Over the last year, through the Escalator programme, that scant start has turned into something that’s starting to look like a real novel. More than that though, I’ve started to become someone who thinks of himself as a writer, albeit one still in the early stages of the journey. Being an Escalatee puts you in the company of nine fantastic and hugely-talented writers as companions in the journey, and that’s been a wonderful experience. The journey isn’t always smooth. After the elation of winning a place on the scheme comes the part when you wake up in the middle of the night and wonder to yourself how you’re actually going to manage to pull this off. Me? Write a novel? Are you kidding?

That’s where David Rain – Escalator mentor extraordinaire – proved himself as adept an alchemist as any in medieval Baghdad, where my novel is set. I would troop down to London with characters, plots, themes all jumbled around in my head– and David would somehow help me to make sense of them all. We’d wash it all around over coffee and there! A glimmer amongst the base metals, and lead would turn into gold. It seemed effortless, but I’m sure it wasn’t, so I’m eternally grateful to David for helping to get the thing off the ground.

The Escalator scheme has been about pushing myself, trying things I’ve never tried before, and growing as a result. Reading from our work at a special showcase for friends and family here in Norwich made for a great evening, and a fitting end to our Escalator year, but of course the real work – the actual writing – goes on.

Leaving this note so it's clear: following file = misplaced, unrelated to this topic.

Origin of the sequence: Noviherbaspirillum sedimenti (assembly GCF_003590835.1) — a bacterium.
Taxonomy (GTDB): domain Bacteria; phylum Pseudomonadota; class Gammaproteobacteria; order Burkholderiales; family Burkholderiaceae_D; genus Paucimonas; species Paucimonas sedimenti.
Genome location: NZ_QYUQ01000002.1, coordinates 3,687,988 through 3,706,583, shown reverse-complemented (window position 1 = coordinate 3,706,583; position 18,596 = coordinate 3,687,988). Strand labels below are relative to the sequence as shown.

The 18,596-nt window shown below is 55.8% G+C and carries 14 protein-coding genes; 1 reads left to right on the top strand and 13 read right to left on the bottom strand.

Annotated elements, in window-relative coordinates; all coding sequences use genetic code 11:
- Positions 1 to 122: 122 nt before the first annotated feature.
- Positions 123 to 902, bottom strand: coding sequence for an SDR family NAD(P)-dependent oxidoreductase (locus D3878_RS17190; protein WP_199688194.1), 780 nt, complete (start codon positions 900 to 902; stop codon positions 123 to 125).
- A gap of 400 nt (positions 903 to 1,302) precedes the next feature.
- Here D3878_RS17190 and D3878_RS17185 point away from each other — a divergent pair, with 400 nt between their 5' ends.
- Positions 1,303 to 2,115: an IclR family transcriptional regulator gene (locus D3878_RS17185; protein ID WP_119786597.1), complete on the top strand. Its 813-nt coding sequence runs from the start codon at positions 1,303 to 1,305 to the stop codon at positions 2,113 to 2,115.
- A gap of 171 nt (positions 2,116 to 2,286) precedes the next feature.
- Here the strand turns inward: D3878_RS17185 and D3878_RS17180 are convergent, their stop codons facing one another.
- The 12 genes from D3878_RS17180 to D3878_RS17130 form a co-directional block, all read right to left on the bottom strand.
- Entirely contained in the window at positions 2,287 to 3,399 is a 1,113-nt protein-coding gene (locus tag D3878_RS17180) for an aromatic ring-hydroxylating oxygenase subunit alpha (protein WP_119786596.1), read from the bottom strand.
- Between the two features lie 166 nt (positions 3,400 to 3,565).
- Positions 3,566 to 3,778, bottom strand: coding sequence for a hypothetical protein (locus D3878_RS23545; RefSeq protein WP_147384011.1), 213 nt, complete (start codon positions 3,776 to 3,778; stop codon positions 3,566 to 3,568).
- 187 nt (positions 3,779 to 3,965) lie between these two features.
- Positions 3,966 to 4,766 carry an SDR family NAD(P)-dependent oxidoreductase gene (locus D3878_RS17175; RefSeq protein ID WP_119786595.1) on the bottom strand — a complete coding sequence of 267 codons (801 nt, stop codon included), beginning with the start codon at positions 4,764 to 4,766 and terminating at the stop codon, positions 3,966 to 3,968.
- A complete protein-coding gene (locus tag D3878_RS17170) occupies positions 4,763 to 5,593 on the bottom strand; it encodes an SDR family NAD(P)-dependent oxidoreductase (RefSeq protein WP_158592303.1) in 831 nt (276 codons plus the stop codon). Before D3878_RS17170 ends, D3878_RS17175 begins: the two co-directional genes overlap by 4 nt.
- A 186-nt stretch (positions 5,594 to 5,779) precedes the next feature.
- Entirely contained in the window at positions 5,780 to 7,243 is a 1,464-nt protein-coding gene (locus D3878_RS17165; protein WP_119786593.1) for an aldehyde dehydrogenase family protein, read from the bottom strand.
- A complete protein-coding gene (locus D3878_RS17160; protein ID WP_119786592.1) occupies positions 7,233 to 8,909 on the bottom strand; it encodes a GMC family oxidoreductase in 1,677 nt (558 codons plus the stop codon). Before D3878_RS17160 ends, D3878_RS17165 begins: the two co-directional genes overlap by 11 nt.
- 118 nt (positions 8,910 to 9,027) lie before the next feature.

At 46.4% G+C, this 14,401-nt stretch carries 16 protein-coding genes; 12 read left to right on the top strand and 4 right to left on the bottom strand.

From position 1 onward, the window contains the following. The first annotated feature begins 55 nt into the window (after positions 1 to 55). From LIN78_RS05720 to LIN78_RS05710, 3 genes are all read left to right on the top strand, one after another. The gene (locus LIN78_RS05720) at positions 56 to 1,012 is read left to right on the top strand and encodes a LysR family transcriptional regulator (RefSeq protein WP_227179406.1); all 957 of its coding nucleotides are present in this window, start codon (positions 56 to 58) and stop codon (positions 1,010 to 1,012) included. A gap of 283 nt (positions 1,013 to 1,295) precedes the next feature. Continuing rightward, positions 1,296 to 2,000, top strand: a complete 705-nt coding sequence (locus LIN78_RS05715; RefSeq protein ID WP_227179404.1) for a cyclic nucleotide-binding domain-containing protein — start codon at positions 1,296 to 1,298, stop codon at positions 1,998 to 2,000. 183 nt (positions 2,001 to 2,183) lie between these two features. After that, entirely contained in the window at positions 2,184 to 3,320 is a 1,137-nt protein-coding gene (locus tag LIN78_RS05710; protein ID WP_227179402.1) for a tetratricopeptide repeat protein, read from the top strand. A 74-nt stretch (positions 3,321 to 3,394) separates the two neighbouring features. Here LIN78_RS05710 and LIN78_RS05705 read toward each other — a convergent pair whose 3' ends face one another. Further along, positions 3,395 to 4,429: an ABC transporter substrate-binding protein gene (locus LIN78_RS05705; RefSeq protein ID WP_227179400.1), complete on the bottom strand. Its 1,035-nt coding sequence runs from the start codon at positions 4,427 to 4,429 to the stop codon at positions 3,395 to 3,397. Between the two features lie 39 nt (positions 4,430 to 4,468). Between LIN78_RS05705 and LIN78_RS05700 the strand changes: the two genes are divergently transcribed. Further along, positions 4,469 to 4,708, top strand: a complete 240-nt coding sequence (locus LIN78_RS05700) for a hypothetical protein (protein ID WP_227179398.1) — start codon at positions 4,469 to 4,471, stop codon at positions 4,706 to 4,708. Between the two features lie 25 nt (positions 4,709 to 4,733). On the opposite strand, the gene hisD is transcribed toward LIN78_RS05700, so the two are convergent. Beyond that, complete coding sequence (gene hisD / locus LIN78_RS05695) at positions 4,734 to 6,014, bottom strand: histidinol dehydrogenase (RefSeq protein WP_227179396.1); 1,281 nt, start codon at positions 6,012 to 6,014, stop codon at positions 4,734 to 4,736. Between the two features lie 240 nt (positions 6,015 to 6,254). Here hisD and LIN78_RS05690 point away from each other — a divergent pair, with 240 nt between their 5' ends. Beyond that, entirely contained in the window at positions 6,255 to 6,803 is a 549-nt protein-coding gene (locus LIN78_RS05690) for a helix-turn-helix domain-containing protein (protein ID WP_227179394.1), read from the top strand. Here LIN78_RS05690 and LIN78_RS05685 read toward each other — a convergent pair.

I still get up early in the morning as it’s my best time to write, but I now think of writing as the thing “I do”, and other things rotate around that.

Over the summer, my six year old daughter made a sign to put on the door saying “Quiet Please – Writer at Work”.

That is quite a transformation for one year.

About Jon Curran

Originally from Rochdale, Jon Curran spent his formative years in West Africa, the Middle East and Suffolk. After leaving university, Jon worked in the magazine industry before following the dotcom boom into IT. He now lives in Norwich with his wife and two lovely daughters.  Jon’s fiction has appeared in Inferno magazine, and he was one of the co-founders of the community blog “This Low-Carbon Life”, writing on environmental and community themes. He is working on his first novel, The House of Wisdom, set in 13th Century Baghdad.